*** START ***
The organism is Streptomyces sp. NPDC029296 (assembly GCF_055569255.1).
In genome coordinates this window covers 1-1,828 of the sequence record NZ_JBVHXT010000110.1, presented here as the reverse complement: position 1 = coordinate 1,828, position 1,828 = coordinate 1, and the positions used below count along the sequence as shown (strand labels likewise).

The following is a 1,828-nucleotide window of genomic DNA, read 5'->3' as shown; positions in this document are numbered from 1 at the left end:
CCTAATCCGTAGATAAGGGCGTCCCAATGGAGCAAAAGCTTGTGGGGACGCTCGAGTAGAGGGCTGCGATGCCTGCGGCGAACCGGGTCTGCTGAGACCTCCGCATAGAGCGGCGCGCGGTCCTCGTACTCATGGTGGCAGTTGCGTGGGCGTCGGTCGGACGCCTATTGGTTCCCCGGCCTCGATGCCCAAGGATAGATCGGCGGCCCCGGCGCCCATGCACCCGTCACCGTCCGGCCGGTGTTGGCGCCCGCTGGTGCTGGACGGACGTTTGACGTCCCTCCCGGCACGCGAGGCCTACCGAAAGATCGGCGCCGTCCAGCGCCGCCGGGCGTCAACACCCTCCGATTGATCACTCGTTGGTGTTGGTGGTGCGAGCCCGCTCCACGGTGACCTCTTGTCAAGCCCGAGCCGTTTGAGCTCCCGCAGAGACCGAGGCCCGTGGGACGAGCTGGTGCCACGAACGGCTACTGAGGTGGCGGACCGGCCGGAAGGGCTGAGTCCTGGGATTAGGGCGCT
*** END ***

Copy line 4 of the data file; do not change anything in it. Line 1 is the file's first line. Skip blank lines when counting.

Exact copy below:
CCTAATCCGTAGATAAGGGCGTCCCAATGGAGCAAAAGCTTGTGGGGACGCTCGAGTAGAGGGCTGCGATGCCTGCGGCGAACCGGGTCTGCTGAGACCTCCGCATAGAGCGGCGCGCGGTCCTCGTACTCATGGTGGCAGTTGCGTGGGCGTCGGTCGGACGCCTATTGGTTCCCCGGCCTCGATGCCCAAGGATAGATCGGCGGCCCCGGCGCCCATGCACCCGTCACCGTCCGGCCGGTGTTGGCGCCCGCTGGTGCTGGACGGACGTTTGACGTCCCTCCCGGCACGCGAGGCCTACCGAAAGATCGGCGCCGTCCAGCGCCGCCGGGCGTCAACACCCTCCGATTGATCACTCGTTGGTGTTGGTGGTGCGAGCCCGCTCCACGGTGACCTCTTGTCAAGCCCGAGCCGTTTGAGCTCCCGCAGAGACCGAGGCCCGTGGGACGAGCTGGTGCCACGAACGGCTACTGAGGTGGCGGACCGGCCGGAAGGGCTGAGTCCTGGGATTAGGGCGCT